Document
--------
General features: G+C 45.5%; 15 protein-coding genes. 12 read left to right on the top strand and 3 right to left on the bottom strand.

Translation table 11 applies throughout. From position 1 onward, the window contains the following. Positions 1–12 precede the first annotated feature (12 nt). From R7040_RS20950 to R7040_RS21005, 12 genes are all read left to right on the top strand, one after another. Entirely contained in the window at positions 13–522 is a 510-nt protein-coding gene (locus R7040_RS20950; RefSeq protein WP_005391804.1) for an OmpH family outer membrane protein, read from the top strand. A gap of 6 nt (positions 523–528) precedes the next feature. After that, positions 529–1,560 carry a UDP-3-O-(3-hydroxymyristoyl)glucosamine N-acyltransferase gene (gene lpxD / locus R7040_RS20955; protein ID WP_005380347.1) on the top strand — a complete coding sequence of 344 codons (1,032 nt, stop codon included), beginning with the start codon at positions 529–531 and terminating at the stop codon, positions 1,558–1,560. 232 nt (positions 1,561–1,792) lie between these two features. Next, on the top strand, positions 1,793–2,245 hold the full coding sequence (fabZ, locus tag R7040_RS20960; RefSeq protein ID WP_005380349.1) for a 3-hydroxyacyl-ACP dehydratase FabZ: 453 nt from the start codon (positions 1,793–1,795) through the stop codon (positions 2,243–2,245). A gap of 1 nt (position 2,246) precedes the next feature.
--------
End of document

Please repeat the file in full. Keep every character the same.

General features: G+C 45.5%; 15 protein-coding genes. 12 read left to right on the top strand and 3 right to left on the bottom strand.

Translation table 11 applies throughout. From position 1 onward, the window contains the following. Positions 1–12 precede the first annotated feature (12 nt). From R7040_RS20950 to R7040_RS21005, 12 genes are all read left to right on the top strand, one after another. Entirely contained in the window at positions 13–522 is a 510-nt protein-coding gene (locus R7040_RS20950; RefSeq protein WP_005391804.1) for an OmpH family outer membrane protein, read from the top strand. A gap of 6 nt (positions 523–528) precedes the next feature. After that, positions 529–1,560 carry a UDP-3-O-(3-hydroxymyristoyl)glucosamine N-acyltransferase gene (gene lpxD / locus R7040_RS20955; protein ID WP_005380347.1) on the top strand — a complete coding sequence of 344 codons (1,032 nt, stop codon included), beginning with the start codon at positions 529–531 and terminating at the stop codon, positions 1,558–1,560. 232 nt (positions 1,561–1,792) lie between these two features. Next, on the top strand, positions 1,793–2,245 hold the full coding sequence (fabZ, locus tag R7040_RS20960; RefSeq protein ID WP_005380349.1) for a 3-hydroxyacyl-ACP dehydratase FabZ: 453 nt from the start codon (positions 1,793–1,795) through the stop codon (positions 2,243–2,245). A gap of 1 nt (position 2,246) precedes the next feature.